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Wed 12 May 2004
Features, Functions, and Benefits
Category : Commentary/featuresFunctionsBenefits.txt
Zig Ziglar, in The Ultimate Handbook for the Complete Sales Professional, makes a very clear distinction between features, functions, and benefits, adding that you can only sell on benefits - because everyone tunes into WII-FM (what's in it for me!).
That's why I have a lot of problems with the Mac-BMW comparisons. It's a nice analogy but it has zero effectiveness.
Expensive cars are but one of the many ways people have at their disposal to signal an elevated status (whether real or imagined). We can talk all we want about the features of a BMW, or an Audi (like the author of the following article did when comparing the Mac to an Audi), as the case may be. But the chief benefit that an expensive car confer its owner is status.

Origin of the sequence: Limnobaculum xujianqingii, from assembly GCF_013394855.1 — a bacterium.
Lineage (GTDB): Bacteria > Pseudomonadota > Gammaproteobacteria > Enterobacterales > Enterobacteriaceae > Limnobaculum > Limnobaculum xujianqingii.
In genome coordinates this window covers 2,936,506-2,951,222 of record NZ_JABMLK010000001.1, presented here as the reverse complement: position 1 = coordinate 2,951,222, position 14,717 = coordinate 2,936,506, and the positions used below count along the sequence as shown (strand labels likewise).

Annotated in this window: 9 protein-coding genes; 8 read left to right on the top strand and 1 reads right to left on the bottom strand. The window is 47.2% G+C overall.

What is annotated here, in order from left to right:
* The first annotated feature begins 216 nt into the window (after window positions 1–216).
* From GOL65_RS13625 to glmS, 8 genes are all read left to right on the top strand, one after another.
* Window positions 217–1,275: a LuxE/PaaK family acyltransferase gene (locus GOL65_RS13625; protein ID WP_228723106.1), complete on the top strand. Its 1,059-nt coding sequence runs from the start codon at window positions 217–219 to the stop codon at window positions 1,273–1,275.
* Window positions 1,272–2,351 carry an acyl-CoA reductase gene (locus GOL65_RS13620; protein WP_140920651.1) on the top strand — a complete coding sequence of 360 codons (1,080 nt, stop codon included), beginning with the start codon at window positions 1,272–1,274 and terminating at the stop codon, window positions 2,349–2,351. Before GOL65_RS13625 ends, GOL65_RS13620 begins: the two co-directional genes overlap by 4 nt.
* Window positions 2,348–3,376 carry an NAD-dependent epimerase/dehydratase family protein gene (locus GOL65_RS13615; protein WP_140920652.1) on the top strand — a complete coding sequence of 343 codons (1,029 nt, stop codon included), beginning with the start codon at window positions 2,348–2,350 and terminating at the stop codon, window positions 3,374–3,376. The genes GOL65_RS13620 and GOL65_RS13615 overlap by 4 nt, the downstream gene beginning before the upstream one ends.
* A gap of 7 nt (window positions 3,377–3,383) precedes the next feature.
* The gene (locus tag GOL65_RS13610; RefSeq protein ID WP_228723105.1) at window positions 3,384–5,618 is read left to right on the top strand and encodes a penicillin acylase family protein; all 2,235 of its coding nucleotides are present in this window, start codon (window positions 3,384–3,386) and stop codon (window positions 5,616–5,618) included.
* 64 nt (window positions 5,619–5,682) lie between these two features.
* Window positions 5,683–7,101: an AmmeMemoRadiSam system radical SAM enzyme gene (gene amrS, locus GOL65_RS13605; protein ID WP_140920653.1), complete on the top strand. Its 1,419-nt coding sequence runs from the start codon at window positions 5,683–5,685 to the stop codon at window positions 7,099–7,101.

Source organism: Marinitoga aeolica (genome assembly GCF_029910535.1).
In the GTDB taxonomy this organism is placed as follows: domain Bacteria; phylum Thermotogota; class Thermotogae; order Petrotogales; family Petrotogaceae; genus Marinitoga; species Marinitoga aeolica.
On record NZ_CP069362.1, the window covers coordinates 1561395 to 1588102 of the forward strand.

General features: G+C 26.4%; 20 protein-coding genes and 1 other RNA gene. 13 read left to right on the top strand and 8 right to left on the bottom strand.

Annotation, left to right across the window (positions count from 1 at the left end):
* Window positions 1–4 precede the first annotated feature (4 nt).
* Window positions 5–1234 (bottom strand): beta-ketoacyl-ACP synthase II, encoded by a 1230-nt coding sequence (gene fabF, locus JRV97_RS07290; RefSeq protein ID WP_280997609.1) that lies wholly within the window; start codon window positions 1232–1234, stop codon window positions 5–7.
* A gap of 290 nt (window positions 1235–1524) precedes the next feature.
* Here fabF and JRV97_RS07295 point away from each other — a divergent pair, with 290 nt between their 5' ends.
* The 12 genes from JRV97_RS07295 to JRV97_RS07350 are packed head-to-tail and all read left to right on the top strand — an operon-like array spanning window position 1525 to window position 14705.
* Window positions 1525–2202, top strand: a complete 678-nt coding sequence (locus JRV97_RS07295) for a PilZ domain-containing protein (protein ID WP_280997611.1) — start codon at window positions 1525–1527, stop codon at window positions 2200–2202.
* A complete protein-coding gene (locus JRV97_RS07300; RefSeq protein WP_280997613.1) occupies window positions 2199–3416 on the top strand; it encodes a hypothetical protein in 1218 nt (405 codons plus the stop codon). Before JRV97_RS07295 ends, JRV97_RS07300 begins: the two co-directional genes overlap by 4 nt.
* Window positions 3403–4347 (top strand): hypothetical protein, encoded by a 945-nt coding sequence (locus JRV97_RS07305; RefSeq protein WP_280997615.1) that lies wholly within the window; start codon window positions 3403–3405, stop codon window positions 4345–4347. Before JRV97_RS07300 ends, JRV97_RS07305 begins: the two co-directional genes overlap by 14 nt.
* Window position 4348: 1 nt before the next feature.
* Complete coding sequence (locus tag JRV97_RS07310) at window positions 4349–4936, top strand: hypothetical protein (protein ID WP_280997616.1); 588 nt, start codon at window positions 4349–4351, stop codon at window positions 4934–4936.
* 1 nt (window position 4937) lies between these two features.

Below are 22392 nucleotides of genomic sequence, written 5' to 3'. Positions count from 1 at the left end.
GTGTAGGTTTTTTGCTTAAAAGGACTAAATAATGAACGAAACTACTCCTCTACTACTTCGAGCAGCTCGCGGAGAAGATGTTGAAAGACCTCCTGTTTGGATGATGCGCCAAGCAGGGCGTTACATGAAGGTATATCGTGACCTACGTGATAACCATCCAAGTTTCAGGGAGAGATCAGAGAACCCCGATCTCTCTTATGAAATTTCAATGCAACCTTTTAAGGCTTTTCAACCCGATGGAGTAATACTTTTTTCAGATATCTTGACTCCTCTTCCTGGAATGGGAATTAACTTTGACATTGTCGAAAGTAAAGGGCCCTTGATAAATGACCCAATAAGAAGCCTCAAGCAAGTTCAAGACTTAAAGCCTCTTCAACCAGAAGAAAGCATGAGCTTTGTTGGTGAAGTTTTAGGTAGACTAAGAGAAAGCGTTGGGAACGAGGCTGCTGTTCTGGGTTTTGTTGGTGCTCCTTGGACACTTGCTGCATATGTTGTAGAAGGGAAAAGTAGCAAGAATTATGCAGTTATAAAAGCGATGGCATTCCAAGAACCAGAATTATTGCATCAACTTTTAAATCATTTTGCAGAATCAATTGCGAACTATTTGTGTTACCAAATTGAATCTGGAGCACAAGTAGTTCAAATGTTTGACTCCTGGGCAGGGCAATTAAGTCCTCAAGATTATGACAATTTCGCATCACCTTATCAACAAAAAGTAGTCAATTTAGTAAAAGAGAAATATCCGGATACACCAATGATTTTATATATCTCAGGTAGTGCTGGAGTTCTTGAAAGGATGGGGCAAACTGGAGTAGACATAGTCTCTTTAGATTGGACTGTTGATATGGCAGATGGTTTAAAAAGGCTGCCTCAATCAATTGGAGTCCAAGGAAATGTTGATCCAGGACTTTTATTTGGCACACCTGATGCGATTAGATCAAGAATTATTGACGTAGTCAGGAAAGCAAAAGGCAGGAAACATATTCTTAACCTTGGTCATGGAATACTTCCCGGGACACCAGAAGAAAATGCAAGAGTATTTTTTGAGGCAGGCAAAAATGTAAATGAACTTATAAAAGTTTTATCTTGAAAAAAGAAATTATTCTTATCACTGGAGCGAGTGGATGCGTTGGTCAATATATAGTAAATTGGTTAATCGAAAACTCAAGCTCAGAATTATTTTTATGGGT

Now, when do you ever hear of people buying expensive computers to gain instant status recognition, and arouse envy among the neighbours? Okay, geeks may understand the phrase, "So, how much is your mind worth?", and some Mac users may feel that they're using the BMW of computing. But the argument that we can get ordinary people to plunk their money down for the most expensive computers, just so they can feel rich, is inane, isn't it? I don't have to work very hard to prove that it doesn't work.
There's a saying that insanity is doing the same thing over and over again, expecting a different outcome. So why not try selling it a different way? You've got to sell on benefits and you've got to think about what those benefits are. And there are real benefits to using a Mac. But you've got to think really differently, for a change.
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